Support for Trade Out of Poverty
Since its inauguration, Trade Out of Poverty has been forging links with other organisations. We have built partnerships with NGOs, charities and business groups to work together to focus attention on the opportunities for boosting trade with the poorest countries TOP has already established the following relationships:
Mo Ibrahim Foundation
Dr Mo Ibrahim was Guest of Honour at TOP’s awareness raising event in November 2010. He has highlighted the importance of trade and of the work that TOP is engaged in:
“We must recognise the damage we do by blocking or restricting trade. In part this is a moral question for us, but we are also aware that we are missing the potential of millions of great people whose initiative is being shut off. Over the years I have seen what can be done when the poorest are unable to fulfil their potential. Especially in these difficult times we should be opening our horizons to the dynamism and creativity among the world’s poorest so that together we move forwards not backwards”.
Duncan Green, Head of Research at Oxfam GB and author of From Poverty to Power has endorsed Trade Out of Poverty, saying:
“World trade could be a powerful force to overcome global poverty, but this escape route is closed to the world’s poor because of unfair trade rules. The Trade Out of Poverty campaign could make an important contribution to opening that escape route for those who desperately need it.”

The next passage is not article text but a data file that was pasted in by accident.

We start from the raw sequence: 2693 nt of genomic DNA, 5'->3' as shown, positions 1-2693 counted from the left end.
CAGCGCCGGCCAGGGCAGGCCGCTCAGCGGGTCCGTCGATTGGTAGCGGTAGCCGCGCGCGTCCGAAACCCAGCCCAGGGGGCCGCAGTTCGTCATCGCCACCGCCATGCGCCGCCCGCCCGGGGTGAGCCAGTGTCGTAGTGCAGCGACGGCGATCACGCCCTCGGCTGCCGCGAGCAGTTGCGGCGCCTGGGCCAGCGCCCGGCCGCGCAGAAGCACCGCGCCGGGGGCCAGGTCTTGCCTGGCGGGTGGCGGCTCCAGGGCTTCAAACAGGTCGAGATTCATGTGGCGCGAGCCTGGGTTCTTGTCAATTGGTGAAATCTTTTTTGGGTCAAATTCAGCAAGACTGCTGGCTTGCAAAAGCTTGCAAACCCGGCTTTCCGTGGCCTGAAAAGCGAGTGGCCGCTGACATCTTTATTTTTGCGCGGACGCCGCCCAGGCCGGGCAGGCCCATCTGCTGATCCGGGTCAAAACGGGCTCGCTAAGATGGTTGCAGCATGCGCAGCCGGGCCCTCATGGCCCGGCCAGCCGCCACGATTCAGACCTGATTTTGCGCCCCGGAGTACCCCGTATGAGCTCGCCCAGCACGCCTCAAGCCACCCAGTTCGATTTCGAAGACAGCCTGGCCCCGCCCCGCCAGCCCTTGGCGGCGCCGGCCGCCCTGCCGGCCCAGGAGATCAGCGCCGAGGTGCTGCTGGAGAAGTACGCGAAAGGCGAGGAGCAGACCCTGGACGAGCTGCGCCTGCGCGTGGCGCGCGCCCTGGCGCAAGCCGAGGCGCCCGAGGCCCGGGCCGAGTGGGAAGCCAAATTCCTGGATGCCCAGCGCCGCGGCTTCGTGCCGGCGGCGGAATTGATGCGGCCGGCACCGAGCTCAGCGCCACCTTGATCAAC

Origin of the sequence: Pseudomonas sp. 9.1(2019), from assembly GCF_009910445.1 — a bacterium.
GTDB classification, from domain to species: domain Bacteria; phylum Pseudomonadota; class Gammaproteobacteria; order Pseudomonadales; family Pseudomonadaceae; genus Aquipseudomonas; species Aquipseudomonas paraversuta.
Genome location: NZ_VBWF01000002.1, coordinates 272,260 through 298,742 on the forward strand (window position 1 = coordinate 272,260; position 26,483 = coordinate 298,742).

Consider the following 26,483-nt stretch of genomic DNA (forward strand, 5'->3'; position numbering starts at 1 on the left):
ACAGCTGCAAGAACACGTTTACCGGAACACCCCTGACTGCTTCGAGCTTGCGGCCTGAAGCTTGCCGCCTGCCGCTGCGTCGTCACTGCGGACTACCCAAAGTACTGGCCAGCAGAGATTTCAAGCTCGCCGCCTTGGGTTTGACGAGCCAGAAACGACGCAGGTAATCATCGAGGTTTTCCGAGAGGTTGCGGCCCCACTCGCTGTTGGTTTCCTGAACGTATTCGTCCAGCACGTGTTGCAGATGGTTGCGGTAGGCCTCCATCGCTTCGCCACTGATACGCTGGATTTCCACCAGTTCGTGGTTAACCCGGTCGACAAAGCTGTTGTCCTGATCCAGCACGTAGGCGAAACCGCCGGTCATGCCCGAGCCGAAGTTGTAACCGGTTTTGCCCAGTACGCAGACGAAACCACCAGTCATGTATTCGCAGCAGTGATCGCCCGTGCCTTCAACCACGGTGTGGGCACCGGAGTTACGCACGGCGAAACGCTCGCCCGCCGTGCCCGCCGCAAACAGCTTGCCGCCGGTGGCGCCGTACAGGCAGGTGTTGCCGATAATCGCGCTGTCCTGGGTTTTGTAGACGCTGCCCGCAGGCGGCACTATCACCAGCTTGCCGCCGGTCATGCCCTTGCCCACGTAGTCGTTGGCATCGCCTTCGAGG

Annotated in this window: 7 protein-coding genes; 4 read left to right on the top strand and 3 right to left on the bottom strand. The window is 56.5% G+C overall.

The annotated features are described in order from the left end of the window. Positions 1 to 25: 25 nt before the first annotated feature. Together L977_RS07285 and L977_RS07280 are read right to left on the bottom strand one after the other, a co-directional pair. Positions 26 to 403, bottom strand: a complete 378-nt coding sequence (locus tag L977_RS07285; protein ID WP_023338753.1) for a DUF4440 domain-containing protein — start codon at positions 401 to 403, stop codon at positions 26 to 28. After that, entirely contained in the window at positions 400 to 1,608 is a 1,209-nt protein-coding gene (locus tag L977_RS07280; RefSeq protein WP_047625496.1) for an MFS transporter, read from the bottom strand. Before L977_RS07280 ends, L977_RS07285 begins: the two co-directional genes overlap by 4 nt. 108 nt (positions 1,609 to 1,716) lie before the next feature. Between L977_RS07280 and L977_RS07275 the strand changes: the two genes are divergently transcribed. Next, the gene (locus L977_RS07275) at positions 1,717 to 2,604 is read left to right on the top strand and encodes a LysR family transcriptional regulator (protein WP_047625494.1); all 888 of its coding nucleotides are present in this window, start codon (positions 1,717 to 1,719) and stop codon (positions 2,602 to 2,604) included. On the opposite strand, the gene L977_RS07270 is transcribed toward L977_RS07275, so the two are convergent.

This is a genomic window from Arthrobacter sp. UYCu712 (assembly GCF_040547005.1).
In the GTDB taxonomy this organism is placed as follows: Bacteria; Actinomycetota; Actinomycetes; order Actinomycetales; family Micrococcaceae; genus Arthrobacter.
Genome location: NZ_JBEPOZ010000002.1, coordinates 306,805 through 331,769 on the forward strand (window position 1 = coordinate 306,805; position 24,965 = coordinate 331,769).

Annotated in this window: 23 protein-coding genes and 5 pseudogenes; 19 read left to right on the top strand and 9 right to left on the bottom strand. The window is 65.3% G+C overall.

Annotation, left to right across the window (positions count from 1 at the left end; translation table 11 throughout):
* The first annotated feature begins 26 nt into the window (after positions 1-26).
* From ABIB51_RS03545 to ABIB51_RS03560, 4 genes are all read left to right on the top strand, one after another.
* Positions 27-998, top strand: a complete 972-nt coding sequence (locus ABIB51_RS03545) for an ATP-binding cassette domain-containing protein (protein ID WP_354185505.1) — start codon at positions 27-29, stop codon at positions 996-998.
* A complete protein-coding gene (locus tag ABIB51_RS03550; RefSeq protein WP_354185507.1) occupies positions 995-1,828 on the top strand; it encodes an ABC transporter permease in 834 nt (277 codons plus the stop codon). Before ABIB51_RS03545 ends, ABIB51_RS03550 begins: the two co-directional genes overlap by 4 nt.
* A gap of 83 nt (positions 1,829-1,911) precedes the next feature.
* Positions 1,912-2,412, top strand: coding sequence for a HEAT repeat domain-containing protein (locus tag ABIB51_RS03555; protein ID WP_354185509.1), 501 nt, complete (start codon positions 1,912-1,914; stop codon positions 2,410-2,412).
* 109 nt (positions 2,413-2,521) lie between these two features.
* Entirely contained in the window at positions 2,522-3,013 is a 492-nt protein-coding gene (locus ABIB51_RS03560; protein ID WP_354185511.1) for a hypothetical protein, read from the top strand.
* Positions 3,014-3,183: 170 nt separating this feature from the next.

George Gelber, Head of Public Policy, CAFOD says:
“CAFOD supports Trade Out of Poverty’s initiative – an integrated package to help the poorest developing countries take advantage of opportunities opened up by globalisation.
CAFOD welcomes TOP’s recognition that rich countries should stop insisting that poor countries open their economies in return for access to our markets. They need freedom to develop in their own way, just as we and other rich countries have done. The measures proposed by the TOP initiative could do as much, or more, to redress poverty as the emergency packages currently being debated by… Barack Obama and the World Bank”.
Kofi A Annan, former UN Secretary-General
“I welcome Trade Out of Poverty… and support its aims to highlight the iniquities of the status quo and campaign for trade justice.”
Sir Bob Geldof, anti-poverty campaigner
“In the long run we all know that trade is the vehicle that people in Africa will use to exit the condition of poverty… That’s why the formation of this group at this time is so important.”
Mary Robinson, former President of Ireland and former UN High Commissioner for Human Rights
“I welcome…Trade Out of Poverty. It’s aims of opening rich country markets unconditionally, ending rich country subsidies and supporting investment in infrastructure are critical to building broad-based economic development. I applaud…(TOP)…even more at this juncture, when we must redouble our efforts to create sustainable and decent work opportunities across low-income countries that are buffeted by the short-and long-term challenges of economic crisis and climate change”.